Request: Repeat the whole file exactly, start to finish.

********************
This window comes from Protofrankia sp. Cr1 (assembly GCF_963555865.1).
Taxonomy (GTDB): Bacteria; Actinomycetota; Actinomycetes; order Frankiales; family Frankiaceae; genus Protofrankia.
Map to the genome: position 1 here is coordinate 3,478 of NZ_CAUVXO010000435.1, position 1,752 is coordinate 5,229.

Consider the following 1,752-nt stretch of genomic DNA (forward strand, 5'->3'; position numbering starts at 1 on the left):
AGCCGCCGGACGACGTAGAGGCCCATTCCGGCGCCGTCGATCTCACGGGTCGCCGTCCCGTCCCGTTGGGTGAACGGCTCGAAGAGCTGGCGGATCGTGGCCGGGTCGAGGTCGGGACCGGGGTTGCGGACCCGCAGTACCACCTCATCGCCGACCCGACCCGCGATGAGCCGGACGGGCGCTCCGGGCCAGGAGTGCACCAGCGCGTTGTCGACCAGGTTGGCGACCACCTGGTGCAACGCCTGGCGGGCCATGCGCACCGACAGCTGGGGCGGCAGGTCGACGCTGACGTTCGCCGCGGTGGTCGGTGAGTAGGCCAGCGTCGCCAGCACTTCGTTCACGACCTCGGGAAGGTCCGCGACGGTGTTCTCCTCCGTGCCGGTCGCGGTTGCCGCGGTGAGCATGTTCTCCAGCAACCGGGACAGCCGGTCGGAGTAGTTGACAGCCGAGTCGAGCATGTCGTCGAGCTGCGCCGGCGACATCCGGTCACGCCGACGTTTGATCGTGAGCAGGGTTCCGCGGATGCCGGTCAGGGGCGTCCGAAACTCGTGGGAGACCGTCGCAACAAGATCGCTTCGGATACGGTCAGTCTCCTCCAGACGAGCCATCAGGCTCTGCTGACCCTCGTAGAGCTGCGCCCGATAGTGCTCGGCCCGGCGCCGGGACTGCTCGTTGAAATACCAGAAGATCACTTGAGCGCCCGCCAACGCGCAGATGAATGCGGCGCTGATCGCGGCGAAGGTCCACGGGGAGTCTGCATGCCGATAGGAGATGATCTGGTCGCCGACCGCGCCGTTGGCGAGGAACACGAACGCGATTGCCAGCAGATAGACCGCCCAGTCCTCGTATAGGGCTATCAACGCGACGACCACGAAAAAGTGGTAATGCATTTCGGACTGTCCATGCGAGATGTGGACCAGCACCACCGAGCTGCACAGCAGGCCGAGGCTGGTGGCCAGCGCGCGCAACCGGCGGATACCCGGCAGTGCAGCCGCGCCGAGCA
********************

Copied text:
This window comes from Protofrankia sp. Cr1 (assembly GCF_963555865.1).
Taxonomy (GTDB): Bacteria; Actinomycetota; Actinomycetes; order Frankiales; family Frankiaceae; genus Protofrankia.
Map to the genome: position 1 here is coordinate 3,478 of NZ_CAUVXO010000435.1, position 1,752 is coordinate 5,229.

Consider the following 1,752-nt stretch of genomic DNA (forward strand, 5'->3'; position numbering starts at 1 on the left):
AGCCGCCGGACGACGTAGAGGCCCATTCCGGCGCCGTCGATCTCACGGGTCGCCGTCCCGTCCCGTTGGGTGAACGGCTCGAAGAGCTGGCGGATCGTGGCCGGGTCGAGGTCGGGACCGGGGTTGCGGACCCGCAGTACCACCTCATCGCCGACCCGACCCGCGATGAGCCGGACGGGCGCTCCGGGCCAGGAGTGCACCAGCGCGTTGTCGACCAGGTTGGCGACCACCTGGTGCAACGCCTGGCGGGCCATGCGCACCGACAGCTGGGGCGGCAGGTCGACGCTGACGTTCGCCGCGGTGGTCGGTGAGTAGGCCAGCGTCGCCAGCACTTCGTTCACGACCTCGGGAAGGTCCGCGACGGTGTTCTCCTCCGTGCCGGTCGCGGTTGCCGCGGTGAGCATGTTCTCCAGCAACCGGGACAGCCGGTCGGAGTAGTTGACAGCCGAGTCGAGCATGTCGTCGAGCTGCGCCGGCGACATCCGGTCACGCCGACGTTTGATCGTGAGCAGGGTTCCGCGGATGCCGGTCAGGGGCGTCCGAAACTCGTGGGAGACCGTCGCAACAAGATCGCTTCGGATACGGTCAGTCTCCTCCAGACGAGCCATCAGGCTCTGCTGACCCTCGTAGAGCTGCGCCCGATAGTGCTCGGCCCGGCGCCGGGACTGCTCGTTGAAATACCAGAAGATCACTTGAGCGCCCGCCAACGCGCAGATGAATGCGGCGCTGATCGCGGCGAAGGTCCACGGGGAGTCTGCATGCCGATAGGAGATGATCTGGTCGCCGACCGCGCCGTTGGCGAGGAACACGAACGCGATTGCCAGCAGATAGACCGCCCAGTCCTCGTATAGGGCTATCAACGCGACGACCACGAAAAAGTGGTAATGCATTTCGGACTGTCCATGCGAGATGTGGACCAGCACCACCGAGCTGCACAGCAGGCCGAGGCTGGTGGCCAGCGCGCGCAACCGGCGGATACCCGGCAGTGCAGCCGCGCCGAGCA